The Port of Oakland said today it is working on a four-step plan to speed the flow of containerized traffic through its five terminals, and to cut the amount of time truckers spend waiting for boxes.
Under the program, all four steps will be implemented or pilot-tested within the next two months, the port said. One is a "gray" chassis fleet that allows truckers to pick up and drop off equipment at any terminal. Oakland will also begin regular Saturday operations to reduce weekday crowding inside terminals; establish locations outside terminals where cargo can be picked up and dropped off after hours, and electronically monitor trucker waiting times at terminal gates.
The chassis pool concept should minimize the periodic chassis shortages that delay cargo deliveries at Oakland, the port said; a similar program began last month at the Port of Los Angeles and the Port of Long Beach, the nation's busiest port complex. Regular Saturday gate operations would spread cargo pickup and delivery at Oakland over an extra day each week, relieving stress on terminal operations, officials said. Offsite locations would enable truckers to transact business without entering terminals, while electronic monitoring would provide drivers with real-time wait times so they could avoid peak periods of activity. Congestion at Oakland, the country's fifth-busiest containerport, has forced harbor truckers in some instances to wait more than two hours to pick up boxes, port officials report.
Chris Lytle, executive director of the Port of Oakland, said the initiative is aimed at accelerating cargo movements for importers and exporters, many of whom are still licking their wounds following a months-long impasse between West Coast waterfront labor and management that caused significant delays along the coast. "Our customers don't want to wait for their cargo when it comes off the ship," Lytle said in a statement. "We hear them and we understand their urgency, so we're acting on it." In the past few weeks, a surplus of cargo, due largely to vessels that arrived at Oakland off schedule and in clusters after first being delayed at congested southern California ports due to the labor unrest, has slowed deliveries at Oakland to some importers, officials said. All inbound services from Asia first call at southern California and then sail to Oakland. However, vessel backlogs at Los Angeles and Long Beach caused three- to four-week delays in leaving the ports en route to Oakland; in some cases, vessel operators offloaded in southern California and returned to Asia, bypassing Oakland altogether. Less than two months after the International Longshore and Warehouse Union (ILWU) and the Pacific Maritime Association (PMA), representing ship management, agreed to a tentative five-year collective-bargaining agreement, Oakland has cleared out the vessel backlog that occurred as alleged work slowdowns by labor dramatically reduced loading and offloading productivity. Los Angeles had three ships left unloaded as of today, according to Phillip Sanfield, a port spokesman. Long Beach has two vessels left to unload, Kathleen Charchenko, assistant marketing manager, business development at the Port of Long Beach, said yesterday at the NASSTRAC annual shippers conference and expo in Orlando. It is expected that all coastwide backlogs will be cleared by the end of April.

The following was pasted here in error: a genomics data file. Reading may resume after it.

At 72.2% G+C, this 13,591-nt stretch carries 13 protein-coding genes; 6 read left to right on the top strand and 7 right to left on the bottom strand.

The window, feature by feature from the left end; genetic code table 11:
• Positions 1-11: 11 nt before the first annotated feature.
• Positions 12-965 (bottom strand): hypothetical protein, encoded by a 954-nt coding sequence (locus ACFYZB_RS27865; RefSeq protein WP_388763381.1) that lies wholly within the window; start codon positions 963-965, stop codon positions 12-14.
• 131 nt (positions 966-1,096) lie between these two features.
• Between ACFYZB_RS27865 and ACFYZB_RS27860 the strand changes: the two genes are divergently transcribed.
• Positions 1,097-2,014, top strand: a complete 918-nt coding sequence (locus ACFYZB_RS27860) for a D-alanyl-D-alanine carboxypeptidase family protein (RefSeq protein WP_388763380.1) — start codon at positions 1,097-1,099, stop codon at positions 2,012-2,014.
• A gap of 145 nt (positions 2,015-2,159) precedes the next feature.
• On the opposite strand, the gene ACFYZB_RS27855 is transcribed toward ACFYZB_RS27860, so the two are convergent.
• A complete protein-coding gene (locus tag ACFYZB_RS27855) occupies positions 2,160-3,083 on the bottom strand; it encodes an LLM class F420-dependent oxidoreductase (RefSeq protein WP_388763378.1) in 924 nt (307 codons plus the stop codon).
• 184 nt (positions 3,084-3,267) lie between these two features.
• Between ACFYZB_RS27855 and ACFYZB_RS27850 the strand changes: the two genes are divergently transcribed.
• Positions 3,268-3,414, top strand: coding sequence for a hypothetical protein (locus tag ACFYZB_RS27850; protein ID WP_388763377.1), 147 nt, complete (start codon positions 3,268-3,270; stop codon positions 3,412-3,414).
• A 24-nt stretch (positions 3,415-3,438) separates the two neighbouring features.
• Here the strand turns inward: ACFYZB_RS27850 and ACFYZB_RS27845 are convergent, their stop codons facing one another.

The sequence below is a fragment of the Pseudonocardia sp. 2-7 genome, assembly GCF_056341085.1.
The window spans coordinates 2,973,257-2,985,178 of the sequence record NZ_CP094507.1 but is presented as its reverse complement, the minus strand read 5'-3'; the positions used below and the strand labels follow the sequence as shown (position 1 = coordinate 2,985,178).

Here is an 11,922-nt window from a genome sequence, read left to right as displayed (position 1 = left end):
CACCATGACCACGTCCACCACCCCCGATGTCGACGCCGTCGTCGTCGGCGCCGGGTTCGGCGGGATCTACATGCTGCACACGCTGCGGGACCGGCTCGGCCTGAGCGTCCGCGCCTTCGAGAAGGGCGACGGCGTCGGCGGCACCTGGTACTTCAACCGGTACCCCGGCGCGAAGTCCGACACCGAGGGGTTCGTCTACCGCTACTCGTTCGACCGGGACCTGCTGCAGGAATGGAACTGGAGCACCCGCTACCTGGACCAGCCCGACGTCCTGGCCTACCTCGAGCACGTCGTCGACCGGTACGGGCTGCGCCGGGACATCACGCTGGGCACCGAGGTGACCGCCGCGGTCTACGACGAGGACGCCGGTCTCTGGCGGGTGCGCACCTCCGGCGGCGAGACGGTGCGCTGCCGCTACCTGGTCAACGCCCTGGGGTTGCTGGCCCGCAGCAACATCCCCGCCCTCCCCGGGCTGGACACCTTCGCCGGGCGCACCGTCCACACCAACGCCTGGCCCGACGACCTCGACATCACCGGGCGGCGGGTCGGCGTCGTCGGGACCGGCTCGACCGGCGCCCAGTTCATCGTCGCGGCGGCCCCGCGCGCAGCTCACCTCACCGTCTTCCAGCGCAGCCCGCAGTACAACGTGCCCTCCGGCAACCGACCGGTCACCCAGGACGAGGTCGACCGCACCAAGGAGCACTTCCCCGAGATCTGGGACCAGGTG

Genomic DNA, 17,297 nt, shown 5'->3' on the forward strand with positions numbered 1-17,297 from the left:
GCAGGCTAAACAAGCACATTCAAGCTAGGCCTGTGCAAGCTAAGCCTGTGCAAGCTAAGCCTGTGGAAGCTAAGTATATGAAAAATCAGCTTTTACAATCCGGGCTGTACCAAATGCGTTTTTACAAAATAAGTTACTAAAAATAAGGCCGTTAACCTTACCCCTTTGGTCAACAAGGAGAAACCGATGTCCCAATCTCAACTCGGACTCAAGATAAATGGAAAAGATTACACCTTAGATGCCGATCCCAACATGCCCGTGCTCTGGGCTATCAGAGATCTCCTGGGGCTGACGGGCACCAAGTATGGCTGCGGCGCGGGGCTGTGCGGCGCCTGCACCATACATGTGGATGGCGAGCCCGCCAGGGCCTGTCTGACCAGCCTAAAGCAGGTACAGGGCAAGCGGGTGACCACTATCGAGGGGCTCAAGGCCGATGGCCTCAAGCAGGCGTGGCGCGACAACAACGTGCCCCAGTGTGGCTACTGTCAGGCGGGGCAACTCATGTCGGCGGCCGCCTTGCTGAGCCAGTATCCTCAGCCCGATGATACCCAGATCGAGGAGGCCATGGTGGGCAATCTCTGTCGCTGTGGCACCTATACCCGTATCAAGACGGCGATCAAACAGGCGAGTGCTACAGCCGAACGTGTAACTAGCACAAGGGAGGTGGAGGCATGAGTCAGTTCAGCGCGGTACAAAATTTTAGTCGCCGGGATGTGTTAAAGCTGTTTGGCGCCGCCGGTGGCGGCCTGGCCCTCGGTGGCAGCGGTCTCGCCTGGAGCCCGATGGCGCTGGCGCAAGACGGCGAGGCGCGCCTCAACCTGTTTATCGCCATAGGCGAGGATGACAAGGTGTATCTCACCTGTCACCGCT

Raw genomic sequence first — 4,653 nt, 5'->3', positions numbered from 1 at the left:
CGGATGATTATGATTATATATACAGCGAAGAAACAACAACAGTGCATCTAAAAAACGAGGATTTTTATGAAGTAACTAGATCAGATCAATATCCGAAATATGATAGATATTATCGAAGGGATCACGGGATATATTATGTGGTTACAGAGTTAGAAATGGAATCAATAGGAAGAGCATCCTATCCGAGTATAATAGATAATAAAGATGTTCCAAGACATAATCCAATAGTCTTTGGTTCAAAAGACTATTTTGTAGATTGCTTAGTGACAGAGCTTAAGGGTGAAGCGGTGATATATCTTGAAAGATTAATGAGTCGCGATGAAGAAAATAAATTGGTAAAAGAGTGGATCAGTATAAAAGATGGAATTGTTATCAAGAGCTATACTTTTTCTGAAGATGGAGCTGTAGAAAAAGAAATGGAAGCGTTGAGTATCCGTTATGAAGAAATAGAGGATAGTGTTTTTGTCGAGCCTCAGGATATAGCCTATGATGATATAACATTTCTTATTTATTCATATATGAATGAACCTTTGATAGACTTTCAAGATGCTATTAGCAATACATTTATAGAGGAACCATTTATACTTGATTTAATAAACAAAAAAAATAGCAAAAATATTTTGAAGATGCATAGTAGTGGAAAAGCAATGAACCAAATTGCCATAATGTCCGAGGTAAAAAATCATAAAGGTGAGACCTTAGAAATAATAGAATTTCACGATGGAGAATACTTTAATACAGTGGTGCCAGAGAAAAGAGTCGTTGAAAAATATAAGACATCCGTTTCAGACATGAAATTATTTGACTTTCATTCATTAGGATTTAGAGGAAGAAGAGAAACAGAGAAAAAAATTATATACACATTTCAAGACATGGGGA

The labor-management impasse, while clearly disruptive, only amplified existing congestion issues that have plagued several of the large West Coast ports. The unrest also triggered a diversion of freight to East and Gulf Coast ports. Some of those cargoes are likely gone for good. About 10 percent of cargoes diverted from Long Beach during the impasse will not return, Charchenko said.